Anyhow, before I tackle the mess I call home, I've got a fun math activity to share for math journal Sundays. Actually, my post will cover the whole math lesson, but the lesson ended in a fun little foldable.
We've been studying the relationship between perimeter and area, and I thought it was time to go a little more hands on. I handed out medium-sized sheets of construction paper, and we got started.
I asked each student to construct (we talked about using a ruler and a protractor to be precise) a rectangle with a perimeter of 90 cm. When all students had done this, I posted one of them on the blackboard.
I didn't tell them what dimensions to use because I wanted to have a variety of shapes.
They then had to use the formula to solve the perimeter (on the front of the rectangle), and area (on the back of the rectangle).
I then went around the room, and we discussed the different areas of the rectangles. We then posted them on the board (smaller areas on the one side, and larger areas on the other side). And voila! The students had a strong visual reference as to what shapes of rectangles have the smallest and largest areas, as all rectangles had the same perimeter.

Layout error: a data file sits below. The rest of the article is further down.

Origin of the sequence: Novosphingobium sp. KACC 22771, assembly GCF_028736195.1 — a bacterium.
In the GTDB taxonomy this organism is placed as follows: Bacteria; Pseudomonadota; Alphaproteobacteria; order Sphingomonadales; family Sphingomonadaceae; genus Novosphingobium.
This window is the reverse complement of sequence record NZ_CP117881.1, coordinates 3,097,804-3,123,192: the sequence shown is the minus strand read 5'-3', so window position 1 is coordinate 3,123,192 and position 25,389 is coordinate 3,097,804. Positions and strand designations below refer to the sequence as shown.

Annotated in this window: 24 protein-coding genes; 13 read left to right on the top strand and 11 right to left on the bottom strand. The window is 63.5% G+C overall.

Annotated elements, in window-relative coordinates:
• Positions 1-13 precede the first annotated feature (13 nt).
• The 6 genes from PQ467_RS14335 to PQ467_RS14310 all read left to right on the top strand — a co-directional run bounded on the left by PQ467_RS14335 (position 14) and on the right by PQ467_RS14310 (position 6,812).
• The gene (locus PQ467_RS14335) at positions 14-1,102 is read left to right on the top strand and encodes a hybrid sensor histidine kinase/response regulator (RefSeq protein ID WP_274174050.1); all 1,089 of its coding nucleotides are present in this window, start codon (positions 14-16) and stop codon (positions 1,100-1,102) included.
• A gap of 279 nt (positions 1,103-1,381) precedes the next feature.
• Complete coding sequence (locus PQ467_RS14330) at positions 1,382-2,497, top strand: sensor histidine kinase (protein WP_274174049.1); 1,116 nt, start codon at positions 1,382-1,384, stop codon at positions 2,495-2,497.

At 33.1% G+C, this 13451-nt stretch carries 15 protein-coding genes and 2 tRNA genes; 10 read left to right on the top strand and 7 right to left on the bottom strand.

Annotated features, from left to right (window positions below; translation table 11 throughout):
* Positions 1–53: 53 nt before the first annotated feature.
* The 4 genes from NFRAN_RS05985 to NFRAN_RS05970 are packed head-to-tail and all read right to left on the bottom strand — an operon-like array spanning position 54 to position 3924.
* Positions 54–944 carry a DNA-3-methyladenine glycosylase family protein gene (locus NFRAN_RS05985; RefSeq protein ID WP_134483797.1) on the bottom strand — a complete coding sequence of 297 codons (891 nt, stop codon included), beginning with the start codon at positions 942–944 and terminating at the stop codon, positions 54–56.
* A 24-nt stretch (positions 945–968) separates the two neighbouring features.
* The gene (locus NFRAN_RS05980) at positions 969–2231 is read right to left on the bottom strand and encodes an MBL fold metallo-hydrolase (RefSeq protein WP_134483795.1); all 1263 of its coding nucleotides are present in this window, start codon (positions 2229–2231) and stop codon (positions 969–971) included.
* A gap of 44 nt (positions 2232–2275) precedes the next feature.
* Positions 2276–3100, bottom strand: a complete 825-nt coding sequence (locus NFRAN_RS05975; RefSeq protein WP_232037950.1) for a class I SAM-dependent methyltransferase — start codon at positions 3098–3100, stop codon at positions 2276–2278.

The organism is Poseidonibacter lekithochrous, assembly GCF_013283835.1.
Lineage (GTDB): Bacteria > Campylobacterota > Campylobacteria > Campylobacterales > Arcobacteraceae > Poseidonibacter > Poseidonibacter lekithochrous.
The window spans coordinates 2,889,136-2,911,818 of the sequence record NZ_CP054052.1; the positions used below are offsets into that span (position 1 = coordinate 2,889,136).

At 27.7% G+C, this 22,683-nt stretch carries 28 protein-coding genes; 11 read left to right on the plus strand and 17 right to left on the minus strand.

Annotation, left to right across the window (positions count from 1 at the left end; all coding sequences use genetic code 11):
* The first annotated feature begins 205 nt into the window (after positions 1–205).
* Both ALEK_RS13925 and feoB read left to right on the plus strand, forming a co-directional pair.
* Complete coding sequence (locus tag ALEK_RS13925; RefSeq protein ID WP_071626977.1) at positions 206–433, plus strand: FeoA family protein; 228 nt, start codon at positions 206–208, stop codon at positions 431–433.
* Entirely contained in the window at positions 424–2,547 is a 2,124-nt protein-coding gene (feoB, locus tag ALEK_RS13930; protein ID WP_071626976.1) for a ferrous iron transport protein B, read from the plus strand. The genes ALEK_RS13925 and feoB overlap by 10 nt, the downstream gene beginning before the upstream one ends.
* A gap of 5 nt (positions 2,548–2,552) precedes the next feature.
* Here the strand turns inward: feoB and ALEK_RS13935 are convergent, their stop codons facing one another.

The students came up with the "big idea", which we wrote on the bottom of the chart paper - "When the rectangles have the same perimeter, the closer the shape is to a square, the greater the area".
But that's not all. I wanted to move on to the area of a triangle, so I had the students get their rectangles off the blackboard, and draw a diagonal on them. They then cut down the diagonal to make two triangles the same size. When I asked them what the area of their triangle was, they knew immediately that the area was half of what the rectangle was. Using one of the triangles, they then solved the area, using the formula. I had so many students tell me how easy this was, I had to pass around my Easy button for them all to press. (LOVE it)
We finished off the lesson with a great little foldable for our math journals. I had them cut out a square, and fold it in half into a triangle. They glued this into their journals, and solved for the area of the triangle and the rectangle (square).
You know those rare occasions when you just KNOW the lesson went absolutely perfectly - well, this was one of those times. I was so happy with the final results, and I KNOW all my students were engaged and learning. Just look at the distribution of sticky note exit slips on our learning goals at the end of the day ... I think they liked the lesson. ;)
Happy, Happy Sunday!!!